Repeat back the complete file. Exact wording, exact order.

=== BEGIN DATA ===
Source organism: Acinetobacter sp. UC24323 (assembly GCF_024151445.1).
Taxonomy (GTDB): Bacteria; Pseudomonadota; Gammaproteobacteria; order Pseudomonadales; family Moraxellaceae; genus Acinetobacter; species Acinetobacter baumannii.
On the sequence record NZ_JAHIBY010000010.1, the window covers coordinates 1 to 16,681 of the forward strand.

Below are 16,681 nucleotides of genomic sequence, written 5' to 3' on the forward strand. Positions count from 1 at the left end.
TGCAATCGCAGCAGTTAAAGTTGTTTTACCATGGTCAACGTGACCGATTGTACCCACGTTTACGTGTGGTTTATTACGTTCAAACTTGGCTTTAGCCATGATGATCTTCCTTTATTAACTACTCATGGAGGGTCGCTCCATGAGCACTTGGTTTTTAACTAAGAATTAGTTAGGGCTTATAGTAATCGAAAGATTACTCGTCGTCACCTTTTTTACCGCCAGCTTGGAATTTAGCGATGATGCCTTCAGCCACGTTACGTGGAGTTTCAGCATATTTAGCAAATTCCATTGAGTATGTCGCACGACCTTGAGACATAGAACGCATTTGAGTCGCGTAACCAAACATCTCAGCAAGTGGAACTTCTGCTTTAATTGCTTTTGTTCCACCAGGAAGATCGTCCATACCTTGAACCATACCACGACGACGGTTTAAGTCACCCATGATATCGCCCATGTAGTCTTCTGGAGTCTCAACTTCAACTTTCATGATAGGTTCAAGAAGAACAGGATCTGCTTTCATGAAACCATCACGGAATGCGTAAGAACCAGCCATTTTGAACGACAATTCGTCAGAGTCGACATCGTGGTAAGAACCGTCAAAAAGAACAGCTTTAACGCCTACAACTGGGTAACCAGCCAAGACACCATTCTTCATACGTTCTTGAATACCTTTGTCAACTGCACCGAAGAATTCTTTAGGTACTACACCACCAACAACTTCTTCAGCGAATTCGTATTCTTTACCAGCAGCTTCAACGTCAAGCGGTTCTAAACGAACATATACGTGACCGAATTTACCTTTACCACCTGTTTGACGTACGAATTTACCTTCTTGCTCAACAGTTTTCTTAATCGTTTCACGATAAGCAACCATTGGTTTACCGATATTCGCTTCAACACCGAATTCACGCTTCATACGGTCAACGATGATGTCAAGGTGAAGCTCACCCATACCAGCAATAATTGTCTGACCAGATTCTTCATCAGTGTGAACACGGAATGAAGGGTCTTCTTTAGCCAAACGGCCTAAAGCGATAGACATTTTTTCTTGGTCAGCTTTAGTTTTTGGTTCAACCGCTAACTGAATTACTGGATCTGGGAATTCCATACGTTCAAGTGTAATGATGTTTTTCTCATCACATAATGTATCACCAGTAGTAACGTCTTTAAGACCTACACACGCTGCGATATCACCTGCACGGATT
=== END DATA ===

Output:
Source organism: Acinetobacter sp. UC24323 (assembly GCF_024151445.1).
Taxonomy (GTDB): Bacteria; Pseudomonadota; Gammaproteobacteria; order Pseudomonadales; family Moraxellaceae; genus Acinetobacter; species Acinetobacter baumannii.
On the sequence record NZ_JAHIBY010000010.1, the window covers coordinates 1 to 16,681 of the forward strand.

Below are 16,681 nucleotides of genomic sequence, written 5' to 3' on the forward strand. Positions count from 1 at the left end.
TGCAATCGCAGCAGTTAAAGTTGTTTTACCATGGTCAACGTGACCGATTGTACCCACGTTTACGTGTGGTTTATTACGTTCAAACTTGGCTTTAGCCATGATGATCTTCCTTTATTAACTACTCATGGAGGGTCGCTCCATGAGCACTTGGTTTTTAACTAAGAATTAGTTAGGGCTTATAGTAATCGAAAGATTACTCGTCGTCACCTTTTTTACCGCCAGCTTGGAATTTAGCGATGATGCCTTCAGCCACGTTACGTGGAGTTTCAGCATATTTAGCAAATTCCATTGAGTATGTCGCACGACCTTGAGACATAGAACGCATTTGAGTCGCGTAACCAAACATCTCAGCAAGTGGAACTTCTGCTTTAATTGCTTTTGTTCCACCAGGAAGATCGTCCATACCTTGAACCATACCACGACGACGGTTTAAGTCACCCATGATATCGCCCATGTAGTCTTCTGGAGTCTCAACTTCAACTTTCATGATAGGTTCAAGAAGAACAGGATCTGCTTTCATGAAACCATCACGGAATGCGTAAGAACCAGCCATTTTGAACGACAATTCGTCAGAGTCGACATCGTGGTAAGAACCGTCAAAAAGAACAGCTTTAACGCCTACAACTGGGTAACCAGCCAAGACACCATTCTTCATACGTTCTTGAATACCTTTGTCAACTGCACCGAAGAATTCTTTAGGTACTACACCACCAACAACTTCTTCAGCGAATTCGTATTCTTTACCAGCAGCTTCAACGTCAAGCGGTTCTAAACGAACATATACGTGACCGAATTTACCTTTACCACCTGTTTGACGTACGAATTTACCTTCTTGCTCAACAGTTTTCTTAATCGTTTCACGATAAGCAACCATTGGTTTACCGATATTCGCTTCAACACCGAATTCACGCTTCATACGGTCAACGATGATGTCAAGGTGAAGCTCACCCATACCAGCAATAATTGTCTGACCAGATTCTTCATCAGTGTGAACACGGAATGAAGGGTCTTCTTTAGCCAAACGGCCTAAAGCGATAGACATTTTTTCTTGGTCAGCTTTAGTTTTTGGTTCAACCGCTAACTGAATTACTGGATCTGGGAATTCCATACGTTCAAGTGTAATGATGTTTTTCTCATCACATAATGTATCACCAGTAGTAACGTCTTTAAGACCTACACACGCTGCGATATCACCTGCACGGATT